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Slow and Steady Progress in Gene Editing for HLB Resistance

Dan Citrus, Research

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HLB Infected Citrus Varieties

Using CRISPR technology to edit genes in citrus trees to be resistant to Huanglongbing (HLB) can be a slow process, but researchers are making progress.  Postdoctoral Scholar at UC Riverside, Karl Haro von Mogel is about nine months into a four-year project and so far, has isolated the tissues from multiple citrus varieties which will have the potential to grow into trees after the editing is completed.

“What I’m working on at the moment is separating out those tissues and getting individual cells called protoplasts,” Haro von Mogel noted.  “We’re going to do the editing in those cells, so then all of the cells in the plants that grow from that come from those edited cells so you don’t have mixtures of edited and non-edited, which would be called a chimera, which is something you don’t want.  You don’t want part of your tree to be resistant and the other part not.”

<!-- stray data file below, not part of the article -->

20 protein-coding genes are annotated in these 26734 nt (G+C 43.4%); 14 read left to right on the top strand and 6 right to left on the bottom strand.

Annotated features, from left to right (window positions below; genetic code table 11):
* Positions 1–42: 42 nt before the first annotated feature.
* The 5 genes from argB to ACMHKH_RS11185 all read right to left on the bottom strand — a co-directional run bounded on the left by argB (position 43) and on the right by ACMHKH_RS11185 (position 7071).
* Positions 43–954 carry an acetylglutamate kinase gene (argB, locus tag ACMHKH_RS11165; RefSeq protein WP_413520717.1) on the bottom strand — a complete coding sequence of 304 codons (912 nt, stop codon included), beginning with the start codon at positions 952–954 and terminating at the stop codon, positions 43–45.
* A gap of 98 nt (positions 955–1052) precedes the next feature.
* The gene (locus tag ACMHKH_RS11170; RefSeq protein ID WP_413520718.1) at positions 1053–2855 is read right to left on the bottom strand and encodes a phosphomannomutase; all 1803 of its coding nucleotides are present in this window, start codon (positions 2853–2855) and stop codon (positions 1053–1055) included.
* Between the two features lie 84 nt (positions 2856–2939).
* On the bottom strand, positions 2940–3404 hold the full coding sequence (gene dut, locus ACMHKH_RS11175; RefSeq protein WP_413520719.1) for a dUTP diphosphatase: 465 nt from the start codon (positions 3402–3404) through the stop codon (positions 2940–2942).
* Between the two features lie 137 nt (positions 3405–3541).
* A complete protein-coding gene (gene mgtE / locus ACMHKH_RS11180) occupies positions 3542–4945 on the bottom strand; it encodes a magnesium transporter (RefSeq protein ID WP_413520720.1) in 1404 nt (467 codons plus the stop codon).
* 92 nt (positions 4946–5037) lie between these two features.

Haro von Mogel said he and his team will be making plans for the next step in the editing process.  “Even then, if we succeed it will still take a while to get these trees approved and ready for farmers and make sure there are no side effects,” Haro von Mogel said.

Listen to the report below.

Slow and Steady Progress in Gene Editing for HLB Resistance
About the Author
Brian German

Brian German

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Multi-media Journalist for AgNet West